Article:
Opinion filed: April 29, 2010.
On Appeal from the United States District Court for the Middle District of Pennsylvania (D.C. Civil Action No. 05-cv-01818), District Judge: Honorable John E. Jones, III.
Before: FUENTES, JORDAN and HARDIMAN, Circuit Judges.
Appellants Peter and Stella Egnotovich commenced a civil action pro se in United States District Court for the Middle District of Pennsylvania, seeking money damages and declaratory and injunctive relief from the Greenfield Township Sewer Authority, among other defendants. The action, the latest chapter in a decades-long saga of litigation, was dismissed under Federal Rule of Civil Procedure 12(b)(6) and the defendants moved for Rule 11, Fed.R.Civ.Pro., sanctions. On September 14, 2006, the District Court awarded Rule 11 sanctions in the form of attorneys fees to Greenfield Township in the amount of $5,034.34. The Egnotoviches appealed, and we dismissed the appeal for lack of appellate jurisdiction as premature. On July 7, 2007, the District Court held the Egnotoviches in contempt for failure to pay the sanctions and ordered them to pay the full amount within sixty days. The Egnotoviches appealed, and we affirmed the District Court's orders dismissing the amended complaint and the Rule 11 order imposing sanctions in the amount of $5,034.34. See Egnotovich v. Greenfield Township Sewer Autk., 304 Fed.Appx. 94, 98 (3d Cir. 2008) ("The District Court properly found that the Egnotoviches filed the lawsuit in bad faith and for the purpose of harassment, and that they resorted to federal court in an impermissible attempt to collaterally attack validly obtained state court judgments.").
The Egnotoviches refused to pay sewer fees and a collection action was commenced against them by the Sewer Authority. The Egnotoviches maintained they never signed a sewer easement and disputed the authenticity of Peter Egnotovich's signature on a document titled "Easement and Right-of-Way Agreement" that was executed over twenty years ago.
We also granted the Sewer Authority's Rule 38, Fed.R.App.Pro., motion for sanctions on appeal in the amount of $1,500.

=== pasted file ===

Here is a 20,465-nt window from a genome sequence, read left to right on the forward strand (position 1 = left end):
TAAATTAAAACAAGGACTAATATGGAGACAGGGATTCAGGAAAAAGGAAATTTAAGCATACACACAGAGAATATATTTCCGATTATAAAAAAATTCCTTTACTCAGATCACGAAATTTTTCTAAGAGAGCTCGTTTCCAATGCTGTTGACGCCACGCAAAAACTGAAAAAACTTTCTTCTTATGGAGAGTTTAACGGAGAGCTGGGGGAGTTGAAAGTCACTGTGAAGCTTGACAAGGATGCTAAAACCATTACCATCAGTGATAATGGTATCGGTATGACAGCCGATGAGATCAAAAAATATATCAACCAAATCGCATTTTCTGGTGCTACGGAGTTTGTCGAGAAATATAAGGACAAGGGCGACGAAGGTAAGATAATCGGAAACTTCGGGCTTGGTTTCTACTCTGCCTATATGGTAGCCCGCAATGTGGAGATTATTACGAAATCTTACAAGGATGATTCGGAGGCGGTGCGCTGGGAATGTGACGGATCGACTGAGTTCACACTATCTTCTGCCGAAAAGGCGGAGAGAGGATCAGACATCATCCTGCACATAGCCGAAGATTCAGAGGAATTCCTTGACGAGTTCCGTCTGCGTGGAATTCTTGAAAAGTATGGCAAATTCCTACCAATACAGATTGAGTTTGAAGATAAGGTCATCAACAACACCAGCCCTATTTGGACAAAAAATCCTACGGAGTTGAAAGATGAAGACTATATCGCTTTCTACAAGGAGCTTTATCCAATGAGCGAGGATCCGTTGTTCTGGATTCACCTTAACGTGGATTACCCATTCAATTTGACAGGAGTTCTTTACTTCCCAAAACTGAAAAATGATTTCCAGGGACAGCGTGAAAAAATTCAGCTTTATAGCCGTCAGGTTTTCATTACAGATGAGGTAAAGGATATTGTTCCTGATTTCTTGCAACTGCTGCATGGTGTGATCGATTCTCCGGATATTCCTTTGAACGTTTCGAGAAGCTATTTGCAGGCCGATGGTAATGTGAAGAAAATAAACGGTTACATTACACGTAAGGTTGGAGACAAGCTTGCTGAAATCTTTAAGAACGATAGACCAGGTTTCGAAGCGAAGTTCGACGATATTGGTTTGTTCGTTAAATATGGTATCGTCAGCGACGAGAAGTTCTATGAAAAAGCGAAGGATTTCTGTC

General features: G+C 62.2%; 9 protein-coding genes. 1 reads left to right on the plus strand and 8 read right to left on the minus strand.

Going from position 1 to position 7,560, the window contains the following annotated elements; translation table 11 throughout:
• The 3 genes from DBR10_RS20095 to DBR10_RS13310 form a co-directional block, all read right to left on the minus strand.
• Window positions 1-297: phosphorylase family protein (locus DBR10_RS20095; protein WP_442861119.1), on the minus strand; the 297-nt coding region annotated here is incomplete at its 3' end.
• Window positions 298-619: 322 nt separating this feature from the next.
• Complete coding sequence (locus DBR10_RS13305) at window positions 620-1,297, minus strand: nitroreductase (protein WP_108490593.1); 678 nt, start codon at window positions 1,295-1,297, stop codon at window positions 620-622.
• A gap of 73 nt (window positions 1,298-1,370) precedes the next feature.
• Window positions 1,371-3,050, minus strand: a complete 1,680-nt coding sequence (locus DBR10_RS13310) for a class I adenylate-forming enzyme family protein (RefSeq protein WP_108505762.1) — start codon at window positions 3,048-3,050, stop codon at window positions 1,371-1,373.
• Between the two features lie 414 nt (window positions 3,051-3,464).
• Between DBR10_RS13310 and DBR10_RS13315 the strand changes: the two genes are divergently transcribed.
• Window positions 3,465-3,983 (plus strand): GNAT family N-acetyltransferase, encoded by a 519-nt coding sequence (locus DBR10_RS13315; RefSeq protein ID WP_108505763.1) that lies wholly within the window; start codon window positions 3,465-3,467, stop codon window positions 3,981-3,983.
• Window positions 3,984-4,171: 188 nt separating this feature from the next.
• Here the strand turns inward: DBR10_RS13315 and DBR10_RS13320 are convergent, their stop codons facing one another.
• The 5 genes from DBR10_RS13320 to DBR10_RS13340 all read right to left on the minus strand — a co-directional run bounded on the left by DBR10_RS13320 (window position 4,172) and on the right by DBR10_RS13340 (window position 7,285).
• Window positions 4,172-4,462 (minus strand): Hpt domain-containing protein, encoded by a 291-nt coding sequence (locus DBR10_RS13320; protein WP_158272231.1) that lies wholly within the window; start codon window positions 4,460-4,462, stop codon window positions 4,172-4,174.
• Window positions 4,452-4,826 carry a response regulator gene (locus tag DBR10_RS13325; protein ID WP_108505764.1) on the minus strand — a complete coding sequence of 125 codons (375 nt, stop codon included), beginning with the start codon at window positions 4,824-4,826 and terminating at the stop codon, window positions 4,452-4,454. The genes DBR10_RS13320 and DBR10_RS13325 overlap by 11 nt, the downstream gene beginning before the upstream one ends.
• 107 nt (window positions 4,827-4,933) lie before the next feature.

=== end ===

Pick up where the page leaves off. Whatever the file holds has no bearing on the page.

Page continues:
About eight months after we affirmed, the Sewer Authority moved in the district court for enforcement of the Rule 11 sanctions order, contending that the Egnotoviches had failed to pay any portion of the $5,034.34. The District Court held a hearing on the enforcement motion at which the Egnotoviches appeared. The court observed that the Egnotoviches had not even attempted to make payments on the Rule 11 sanctions order. N.T., 12/2/09, at 4-5. Mrs. Egnotovich conceded that point, see id. at 5, and then improperly tried to reargue the merits of the underlying easement dispute, see Halderman v. Pennhurst State School Hospital, 673 F.2d 628, 637 (3d Cir. 1982) (it is settled that underlying order may not be called into question in post-judgment civil contempt proceeding).
At the conclusion of the hearing, the Egnotoviches were found in contempt. See N.T., 12/2/09, at 17-18. They were given the opportunity to purge themselves of contempt by (1) making a payment of $150.00 by January 13, 2010, see id. at 13-14; and (2) agreeing to seek financing from a commercial lender by December 31, 2009 in order to pay the remainder of the $5,034.34, see id. at 14. The Egnotoviches stated at the hearing that their home is worth $100,000, and they have a home equity loan of $33,000, which is current. N.T., 12/2/09, at 7. Accordingly, the District Court reasoned that, because they have equity in their home, they should be able to finance a loan in the amount of $5,000. If they were unable to obtain financing, they would have to give a mortgage on their property to the Sewer Authority, see id. at 14.